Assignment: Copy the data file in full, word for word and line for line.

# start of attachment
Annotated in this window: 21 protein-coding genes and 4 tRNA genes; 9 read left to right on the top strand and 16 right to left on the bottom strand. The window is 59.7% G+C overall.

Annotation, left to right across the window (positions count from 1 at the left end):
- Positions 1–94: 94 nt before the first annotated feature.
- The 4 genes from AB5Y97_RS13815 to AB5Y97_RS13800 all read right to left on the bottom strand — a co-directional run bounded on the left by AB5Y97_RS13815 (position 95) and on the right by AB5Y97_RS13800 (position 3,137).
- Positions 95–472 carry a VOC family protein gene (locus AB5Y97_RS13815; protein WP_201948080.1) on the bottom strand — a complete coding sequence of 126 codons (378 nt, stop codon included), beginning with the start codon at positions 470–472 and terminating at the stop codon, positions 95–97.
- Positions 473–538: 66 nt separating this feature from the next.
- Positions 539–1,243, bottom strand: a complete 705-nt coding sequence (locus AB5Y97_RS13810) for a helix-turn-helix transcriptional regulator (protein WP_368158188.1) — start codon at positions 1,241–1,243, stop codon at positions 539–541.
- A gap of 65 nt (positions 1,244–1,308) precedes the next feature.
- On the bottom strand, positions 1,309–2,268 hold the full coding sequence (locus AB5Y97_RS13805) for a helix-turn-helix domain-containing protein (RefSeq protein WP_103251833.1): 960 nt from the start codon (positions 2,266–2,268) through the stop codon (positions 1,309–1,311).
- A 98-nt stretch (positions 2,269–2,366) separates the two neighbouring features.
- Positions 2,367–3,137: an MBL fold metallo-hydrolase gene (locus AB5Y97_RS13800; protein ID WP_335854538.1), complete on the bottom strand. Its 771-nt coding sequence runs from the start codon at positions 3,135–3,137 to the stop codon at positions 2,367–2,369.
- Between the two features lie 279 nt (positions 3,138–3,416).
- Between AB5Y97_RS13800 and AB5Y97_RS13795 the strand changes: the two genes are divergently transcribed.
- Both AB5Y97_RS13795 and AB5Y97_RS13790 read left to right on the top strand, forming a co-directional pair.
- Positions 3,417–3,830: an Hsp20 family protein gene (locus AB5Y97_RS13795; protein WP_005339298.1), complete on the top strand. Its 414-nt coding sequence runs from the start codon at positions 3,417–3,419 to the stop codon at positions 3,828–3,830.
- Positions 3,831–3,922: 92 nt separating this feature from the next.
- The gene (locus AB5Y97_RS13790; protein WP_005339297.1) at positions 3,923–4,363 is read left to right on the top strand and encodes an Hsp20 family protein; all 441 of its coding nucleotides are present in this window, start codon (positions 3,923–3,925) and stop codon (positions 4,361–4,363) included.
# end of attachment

Annotated in this window: 21 protein-coding genes and 4 tRNA genes; 9 read left to right on the top strand and 16 right to left on the bottom strand. The window is 59.7% G+C overall.

Annotation, left to right across the window (positions count from 1 at the left end):
- Positions 1–94: 94 nt before the first annotated feature.
- The 4 genes from AB5Y97_RS13815 to AB5Y97_RS13800 all read right to left on the bottom strand — a co-directional run bounded on the left by AB5Y97_RS13815 (position 95) and on the right by AB5Y97_RS13800 (position 3,137).
- Positions 95–472 carry a VOC family protein gene (locus AB5Y97_RS13815; protein WP_201948080.1) on the bottom strand — a complete coding sequence of 126 codons (378 nt, stop codon included), beginning with the start codon at positions 470–472 and terminating at the stop codon, positions 95–97.
- Positions 473–538: 66 nt separating this feature from the next.
- Positions 539–1,243, bottom strand: a complete 705-nt coding sequence (locus AB5Y97_RS13810) for a helix-turn-helix transcriptional regulator (protein WP_368158188.1) — start codon at positions 1,241–1,243, stop codon at positions 539–541.
- A gap of 65 nt (positions 1,244–1,308) precedes the next feature.
- On the bottom strand, positions 1,309–2,268 hold the full coding sequence (locus AB5Y97_RS13805) for a helix-turn-helix domain-containing protein (RefSeq protein WP_103251833.1): 960 nt from the start codon (positions 2,266–2,268) through the stop codon (positions 1,309–1,311).
- A 98-nt stretch (positions 2,269–2,366) separates the two neighbouring features.
- Positions 2,367–3,137: an MBL fold metallo-hydrolase gene (locus AB5Y97_RS13800; protein ID WP_335854538.1), complete on the bottom strand. Its 771-nt coding sequence runs from the start codon at positions 3,135–3,137 to the stop codon at positions 2,367–2,369.
- Between the two features lie 279 nt (positions 3,138–3,416).
- Between AB5Y97_RS13800 and AB5Y97_RS13795 the strand changes: the two genes are divergently transcribed.
- Both AB5Y97_RS13795 and AB5Y97_RS13790 read left to right on the top strand, forming a co-directional pair.
- Positions 3,417–3,830: an Hsp20 family protein gene (locus AB5Y97_RS13795; protein WP_005339298.1), complete on the top strand. Its 414-nt coding sequence runs from the start codon at positions 3,417–3,419 to the stop codon at positions 3,828–3,830.
- Positions 3,831–3,922: 92 nt separating this feature from the next.
- The gene (locus AB5Y97_RS13790; protein WP_005339297.1) at positions 3,923–4,363 is read left to right on the top strand and encodes an Hsp20 family protein; all 441 of its coding nucleotides are present in this window, start codon (positions 3,923–3,925) and stop codon (positions 4,361–4,363) included.